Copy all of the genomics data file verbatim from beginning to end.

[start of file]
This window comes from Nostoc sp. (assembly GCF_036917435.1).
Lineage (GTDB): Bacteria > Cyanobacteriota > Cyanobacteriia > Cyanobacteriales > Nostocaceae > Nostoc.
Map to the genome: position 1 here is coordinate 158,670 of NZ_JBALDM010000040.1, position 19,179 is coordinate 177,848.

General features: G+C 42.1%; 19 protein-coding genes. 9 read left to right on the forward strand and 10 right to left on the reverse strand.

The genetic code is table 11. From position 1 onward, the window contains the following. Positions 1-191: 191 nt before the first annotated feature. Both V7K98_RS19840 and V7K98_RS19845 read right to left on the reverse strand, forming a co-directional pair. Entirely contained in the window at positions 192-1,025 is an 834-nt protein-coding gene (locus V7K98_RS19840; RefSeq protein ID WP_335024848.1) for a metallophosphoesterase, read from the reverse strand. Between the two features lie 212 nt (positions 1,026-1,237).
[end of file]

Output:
This window comes from Nostoc sp. (assembly GCF_036917435.1).
Lineage (GTDB): Bacteria > Cyanobacteriota > Cyanobacteriia > Cyanobacteriales > Nostocaceae > Nostoc.
Map to the genome: position 1 here is coordinate 158,670 of NZ_JBALDM010000040.1, position 19,179 is coordinate 177,848.

General features: G+C 42.1%; 19 protein-coding genes. 9 read left to right on the forward strand and 10 right to left on the reverse strand.

The genetic code is table 11. From position 1 onward, the window contains the following. Positions 1-191: 191 nt before the first annotated feature. Both V7K98_RS19840 and V7K98_RS19845 read right to left on the reverse strand, forming a co-directional pair. Entirely contained in the window at positions 192-1,025 is an 834-nt protein-coding gene (locus V7K98_RS19840; RefSeq protein ID WP_335024848.1) for a metallophosphoesterase, read from the reverse strand. Between the two features lie 212 nt (positions 1,026-1,237).